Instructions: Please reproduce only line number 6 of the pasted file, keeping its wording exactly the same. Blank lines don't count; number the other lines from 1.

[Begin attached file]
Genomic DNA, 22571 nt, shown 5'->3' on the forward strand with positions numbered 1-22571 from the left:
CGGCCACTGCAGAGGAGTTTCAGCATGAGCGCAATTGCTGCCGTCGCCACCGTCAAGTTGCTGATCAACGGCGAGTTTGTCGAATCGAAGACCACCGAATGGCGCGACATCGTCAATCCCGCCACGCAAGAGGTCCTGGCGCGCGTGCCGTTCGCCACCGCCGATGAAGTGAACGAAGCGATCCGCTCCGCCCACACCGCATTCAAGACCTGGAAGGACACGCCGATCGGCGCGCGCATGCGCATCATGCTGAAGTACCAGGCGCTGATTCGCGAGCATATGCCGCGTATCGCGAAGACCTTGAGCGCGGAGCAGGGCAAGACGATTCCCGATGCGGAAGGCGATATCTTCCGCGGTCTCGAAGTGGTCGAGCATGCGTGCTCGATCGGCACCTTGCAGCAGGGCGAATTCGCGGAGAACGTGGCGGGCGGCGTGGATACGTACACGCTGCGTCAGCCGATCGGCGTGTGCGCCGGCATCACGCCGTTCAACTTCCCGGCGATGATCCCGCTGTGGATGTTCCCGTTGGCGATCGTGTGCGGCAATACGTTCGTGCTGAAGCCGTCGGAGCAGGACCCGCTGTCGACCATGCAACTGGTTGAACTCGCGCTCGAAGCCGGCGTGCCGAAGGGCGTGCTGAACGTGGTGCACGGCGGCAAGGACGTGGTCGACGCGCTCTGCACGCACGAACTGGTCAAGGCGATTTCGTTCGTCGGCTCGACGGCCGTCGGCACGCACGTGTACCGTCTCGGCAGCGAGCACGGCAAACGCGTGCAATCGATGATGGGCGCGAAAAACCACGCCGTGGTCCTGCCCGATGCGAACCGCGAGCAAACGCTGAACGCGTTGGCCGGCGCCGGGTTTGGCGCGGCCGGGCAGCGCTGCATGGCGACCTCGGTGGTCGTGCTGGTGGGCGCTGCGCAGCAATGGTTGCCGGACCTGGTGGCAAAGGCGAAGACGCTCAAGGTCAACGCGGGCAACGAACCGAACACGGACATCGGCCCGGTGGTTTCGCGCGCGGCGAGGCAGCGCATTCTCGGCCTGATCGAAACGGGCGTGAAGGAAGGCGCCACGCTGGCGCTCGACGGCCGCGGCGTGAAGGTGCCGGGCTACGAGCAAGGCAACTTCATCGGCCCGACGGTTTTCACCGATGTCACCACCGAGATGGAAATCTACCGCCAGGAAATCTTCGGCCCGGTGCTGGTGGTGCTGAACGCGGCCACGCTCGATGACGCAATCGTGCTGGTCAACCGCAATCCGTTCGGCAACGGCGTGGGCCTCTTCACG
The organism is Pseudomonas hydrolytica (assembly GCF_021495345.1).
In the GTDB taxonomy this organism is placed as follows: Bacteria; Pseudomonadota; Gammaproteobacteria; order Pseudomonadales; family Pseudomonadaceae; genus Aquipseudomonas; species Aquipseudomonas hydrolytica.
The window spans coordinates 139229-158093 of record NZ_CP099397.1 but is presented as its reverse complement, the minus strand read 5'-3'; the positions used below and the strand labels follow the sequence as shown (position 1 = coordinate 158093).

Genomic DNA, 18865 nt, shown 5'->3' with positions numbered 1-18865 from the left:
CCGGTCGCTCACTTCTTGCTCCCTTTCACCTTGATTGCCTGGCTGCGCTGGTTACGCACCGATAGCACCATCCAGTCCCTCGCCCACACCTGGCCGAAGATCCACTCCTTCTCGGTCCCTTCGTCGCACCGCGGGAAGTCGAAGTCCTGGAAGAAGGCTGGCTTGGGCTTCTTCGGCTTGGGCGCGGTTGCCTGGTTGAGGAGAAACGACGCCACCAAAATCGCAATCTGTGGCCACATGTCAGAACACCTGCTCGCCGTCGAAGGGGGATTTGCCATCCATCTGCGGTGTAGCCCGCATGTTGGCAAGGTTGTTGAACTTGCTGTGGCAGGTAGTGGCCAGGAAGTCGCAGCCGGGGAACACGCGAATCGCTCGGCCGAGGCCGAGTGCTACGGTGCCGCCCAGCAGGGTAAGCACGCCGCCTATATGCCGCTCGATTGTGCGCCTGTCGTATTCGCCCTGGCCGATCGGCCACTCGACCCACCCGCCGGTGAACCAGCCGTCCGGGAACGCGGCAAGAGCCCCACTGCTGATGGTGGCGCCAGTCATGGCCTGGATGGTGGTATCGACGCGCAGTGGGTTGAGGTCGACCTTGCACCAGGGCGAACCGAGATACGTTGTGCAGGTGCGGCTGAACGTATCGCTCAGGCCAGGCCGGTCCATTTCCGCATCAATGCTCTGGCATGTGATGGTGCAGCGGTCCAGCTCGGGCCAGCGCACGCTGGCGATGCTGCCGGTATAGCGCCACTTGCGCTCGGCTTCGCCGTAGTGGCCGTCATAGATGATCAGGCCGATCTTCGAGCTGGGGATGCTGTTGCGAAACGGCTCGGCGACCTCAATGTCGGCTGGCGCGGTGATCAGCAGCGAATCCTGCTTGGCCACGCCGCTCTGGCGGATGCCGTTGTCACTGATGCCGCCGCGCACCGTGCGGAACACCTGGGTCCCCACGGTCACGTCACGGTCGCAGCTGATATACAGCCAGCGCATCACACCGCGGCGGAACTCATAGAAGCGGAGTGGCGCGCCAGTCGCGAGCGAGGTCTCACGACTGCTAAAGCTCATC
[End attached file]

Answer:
Genomic DNA, 18865 nt, shown 5'->3' with positions numbered 1-18865 from the left: